Lago di Ocrida

Biodiversity and climate: From Lake Ohrid the secret of forest resilience to global change

The study by an international team of researchers coordinated by Sapienza University of Rome identifies the role of the large freshwater basin located on the border between Albania and North Macedonia as a refuge area for plants and trees during unfavourable climatic phases. The research published in PNAS makes an important contribution to the study of forest refuges and analysis on forest conservation and diversification

Forest conservation and restoration are important tools to counter threats caused by habitat fragmentation and global change. But to promote forest diversification and resilience, we must first understand the dynamics of how plants respond to past climate change.

A study published in the Proceedings of the National Academy of Sciences (PNAS), coordinated by the Department of Environmental Biology at Sapienza University of Rome, analysing pollen and fossil spores from sediment samples from the bottom of Lake Ohrid, a large freshwater basin located on the border between Albania and North Macedonia, identifies and describes the response of numerous forest elements to climate change caused by glacial-interglacial oscillations over the last 1.36 million years.

The sediment record of Lake Ohrid represents the oldest continuous lake archive in Europe, from when the lake was generated.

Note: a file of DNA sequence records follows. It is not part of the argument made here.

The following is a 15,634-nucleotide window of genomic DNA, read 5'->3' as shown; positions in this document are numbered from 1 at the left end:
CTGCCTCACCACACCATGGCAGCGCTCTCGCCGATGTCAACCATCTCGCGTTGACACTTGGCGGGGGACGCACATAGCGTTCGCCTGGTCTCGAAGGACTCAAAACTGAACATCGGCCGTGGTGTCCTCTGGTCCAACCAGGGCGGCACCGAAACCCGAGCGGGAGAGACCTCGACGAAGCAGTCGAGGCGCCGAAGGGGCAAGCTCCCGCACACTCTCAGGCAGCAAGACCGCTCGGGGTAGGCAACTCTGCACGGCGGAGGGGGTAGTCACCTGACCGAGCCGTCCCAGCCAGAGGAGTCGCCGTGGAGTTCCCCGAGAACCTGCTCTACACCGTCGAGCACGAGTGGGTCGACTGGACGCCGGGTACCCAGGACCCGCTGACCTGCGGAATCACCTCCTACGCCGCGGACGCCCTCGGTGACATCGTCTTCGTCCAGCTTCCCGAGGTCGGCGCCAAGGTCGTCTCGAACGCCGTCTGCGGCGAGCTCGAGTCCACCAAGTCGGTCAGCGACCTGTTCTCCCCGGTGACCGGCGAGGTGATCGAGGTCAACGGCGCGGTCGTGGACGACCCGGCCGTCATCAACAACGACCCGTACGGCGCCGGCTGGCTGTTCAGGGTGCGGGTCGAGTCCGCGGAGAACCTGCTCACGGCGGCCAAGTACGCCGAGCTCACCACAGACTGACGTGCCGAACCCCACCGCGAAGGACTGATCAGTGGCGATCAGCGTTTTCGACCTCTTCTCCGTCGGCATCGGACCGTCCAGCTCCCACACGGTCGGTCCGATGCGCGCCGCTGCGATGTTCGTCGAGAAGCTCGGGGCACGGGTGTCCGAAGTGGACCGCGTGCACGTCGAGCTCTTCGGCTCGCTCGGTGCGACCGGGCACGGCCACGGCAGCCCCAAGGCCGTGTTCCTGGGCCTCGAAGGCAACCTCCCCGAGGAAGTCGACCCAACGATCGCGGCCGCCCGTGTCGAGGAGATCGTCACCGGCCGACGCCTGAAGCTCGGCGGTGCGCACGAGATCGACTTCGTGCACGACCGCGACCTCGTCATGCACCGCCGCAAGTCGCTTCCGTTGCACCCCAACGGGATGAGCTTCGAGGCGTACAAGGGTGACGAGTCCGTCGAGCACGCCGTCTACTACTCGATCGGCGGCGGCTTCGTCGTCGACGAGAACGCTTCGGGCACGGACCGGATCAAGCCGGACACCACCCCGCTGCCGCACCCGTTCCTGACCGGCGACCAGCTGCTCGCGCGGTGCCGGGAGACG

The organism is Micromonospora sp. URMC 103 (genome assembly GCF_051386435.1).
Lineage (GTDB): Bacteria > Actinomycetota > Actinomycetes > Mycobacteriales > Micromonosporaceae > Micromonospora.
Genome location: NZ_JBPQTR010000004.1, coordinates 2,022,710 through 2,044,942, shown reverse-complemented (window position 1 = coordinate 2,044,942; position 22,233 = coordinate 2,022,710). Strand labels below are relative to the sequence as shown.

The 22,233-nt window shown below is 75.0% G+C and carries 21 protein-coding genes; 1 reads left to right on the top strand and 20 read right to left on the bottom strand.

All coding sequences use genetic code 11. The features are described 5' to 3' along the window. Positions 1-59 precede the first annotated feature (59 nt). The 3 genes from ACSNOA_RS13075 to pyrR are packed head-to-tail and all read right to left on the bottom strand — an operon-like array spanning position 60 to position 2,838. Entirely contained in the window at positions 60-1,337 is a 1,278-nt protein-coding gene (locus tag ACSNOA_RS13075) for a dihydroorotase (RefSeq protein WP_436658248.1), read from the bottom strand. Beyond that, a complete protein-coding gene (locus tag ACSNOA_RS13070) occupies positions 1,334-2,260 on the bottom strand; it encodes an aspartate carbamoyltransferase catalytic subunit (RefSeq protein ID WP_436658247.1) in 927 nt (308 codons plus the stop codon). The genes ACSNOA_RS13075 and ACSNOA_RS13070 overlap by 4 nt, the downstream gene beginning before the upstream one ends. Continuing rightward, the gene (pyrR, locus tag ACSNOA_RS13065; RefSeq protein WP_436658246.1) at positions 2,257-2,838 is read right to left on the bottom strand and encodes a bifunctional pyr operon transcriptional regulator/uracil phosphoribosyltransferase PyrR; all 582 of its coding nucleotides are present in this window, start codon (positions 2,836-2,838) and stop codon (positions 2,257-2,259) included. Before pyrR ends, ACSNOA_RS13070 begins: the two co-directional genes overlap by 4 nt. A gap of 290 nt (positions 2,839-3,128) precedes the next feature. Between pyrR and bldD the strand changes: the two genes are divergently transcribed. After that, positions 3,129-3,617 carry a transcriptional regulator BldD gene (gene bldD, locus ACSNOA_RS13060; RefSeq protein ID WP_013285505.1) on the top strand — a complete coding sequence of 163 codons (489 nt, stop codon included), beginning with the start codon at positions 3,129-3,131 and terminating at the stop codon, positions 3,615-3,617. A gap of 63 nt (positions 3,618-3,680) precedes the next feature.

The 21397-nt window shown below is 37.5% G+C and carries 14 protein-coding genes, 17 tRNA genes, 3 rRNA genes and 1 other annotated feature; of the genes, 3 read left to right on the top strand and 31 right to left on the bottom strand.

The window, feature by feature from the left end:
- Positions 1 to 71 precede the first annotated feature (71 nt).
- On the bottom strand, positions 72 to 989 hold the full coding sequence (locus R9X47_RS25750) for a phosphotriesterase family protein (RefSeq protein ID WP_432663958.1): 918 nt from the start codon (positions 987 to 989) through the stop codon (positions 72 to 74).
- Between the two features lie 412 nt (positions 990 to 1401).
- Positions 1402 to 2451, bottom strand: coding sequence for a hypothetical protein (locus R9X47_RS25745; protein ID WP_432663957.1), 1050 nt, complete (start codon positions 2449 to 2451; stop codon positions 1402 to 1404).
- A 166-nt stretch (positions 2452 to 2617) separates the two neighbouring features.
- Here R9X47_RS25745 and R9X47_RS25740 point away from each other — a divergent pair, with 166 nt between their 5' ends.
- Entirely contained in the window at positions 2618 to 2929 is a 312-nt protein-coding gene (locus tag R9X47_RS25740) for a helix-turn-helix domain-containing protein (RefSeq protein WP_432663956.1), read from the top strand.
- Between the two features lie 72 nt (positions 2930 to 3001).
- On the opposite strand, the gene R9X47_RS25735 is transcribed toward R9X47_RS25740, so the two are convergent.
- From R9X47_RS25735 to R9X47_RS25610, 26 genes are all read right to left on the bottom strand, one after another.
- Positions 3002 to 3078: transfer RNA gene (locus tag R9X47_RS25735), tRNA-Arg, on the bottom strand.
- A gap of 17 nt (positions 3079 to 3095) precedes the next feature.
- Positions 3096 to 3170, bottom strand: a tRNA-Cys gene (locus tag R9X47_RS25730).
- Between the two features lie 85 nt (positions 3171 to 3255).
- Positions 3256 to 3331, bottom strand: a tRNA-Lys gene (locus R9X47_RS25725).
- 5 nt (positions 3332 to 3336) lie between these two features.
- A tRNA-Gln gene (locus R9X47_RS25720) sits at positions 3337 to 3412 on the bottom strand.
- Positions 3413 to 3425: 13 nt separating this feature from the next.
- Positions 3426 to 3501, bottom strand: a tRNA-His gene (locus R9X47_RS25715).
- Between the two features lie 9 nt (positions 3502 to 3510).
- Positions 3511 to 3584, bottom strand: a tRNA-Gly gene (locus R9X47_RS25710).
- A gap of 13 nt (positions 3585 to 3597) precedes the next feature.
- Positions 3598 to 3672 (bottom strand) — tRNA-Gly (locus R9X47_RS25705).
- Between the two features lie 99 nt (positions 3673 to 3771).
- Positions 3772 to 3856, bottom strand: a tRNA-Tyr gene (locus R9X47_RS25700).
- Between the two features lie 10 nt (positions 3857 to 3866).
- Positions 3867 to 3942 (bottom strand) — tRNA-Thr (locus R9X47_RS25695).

This new research explains the importance of a wetland such as Lake Ohrid as a refuge for plants during the less favourable climatic phases, i.e. arid and cold.

The results suggest that around 1.16 million years ago, the area around Lake Ohrid was characterised by forests that gave way to a more open environment, with grasses and shrubs indicating increased dryness and deepening of the lake waters. This phase was followed by another transition, about 0.94 million years ago, due to the vegetation's response to longer and more pronounced glacial-interglacial cycles. Many plants, elsewhere extinct or rare, have had a greater persistence in the Ohrid area, showing that the lake was an area of refuge, at least until about 1 million years ago. The study also highlights how many trees had more or less rapid declines before disappearing.

"The evaluation of long-term effects concerning global climate and local vegetation change," says Alessia Masi of Sapienza University, "reveals a significant influence of wet interglacial conditions on subsequent plant composition and diversity during the glacial period."

"This effect," concludes Laura Sadori of Sapienza, study coordinator, "is opposite in observations at high latitudes, where glacial intensity is known to control subsequent interglacial vegetation, and the evidence shows that the Lake Ohrid basin functioned as a refuge for both thermophilic and temperate tree species.

According to the authors, the record of Lake Ohrid can make a significant contribution to forest management and research into their resilience to future climate change.

 

References:

1.36 million years of Mediterranean forest refugium dynamics in response to glacial-interglacial cycle strength - Timme Donders, Konstantinos Panagiotopoulos, Andreas Koutsodendris, Adele Bertini, Anna Maria Mercuri, Alessia Masi, Nathalie Combourieu-Nebout, Sébastien Joannin, Katerina Kouli, Ilias Kousis, Odile Peyron, Paola Torri, Assunta Florenzano, Alexander Francke, Bernd Wagner, Laura Sadori. - PNAS 2021 DOI: https://doi.org/10.1073/pnas.2026111118

 

 

Further Information

Laura Sadori
Department of Environmental Biology
laura.sadori@uniroma1.it

Alessia Masi
Department of Environmental Biology
alessia.masi@uniroma1.it

 

Thursday, 09 September 2021

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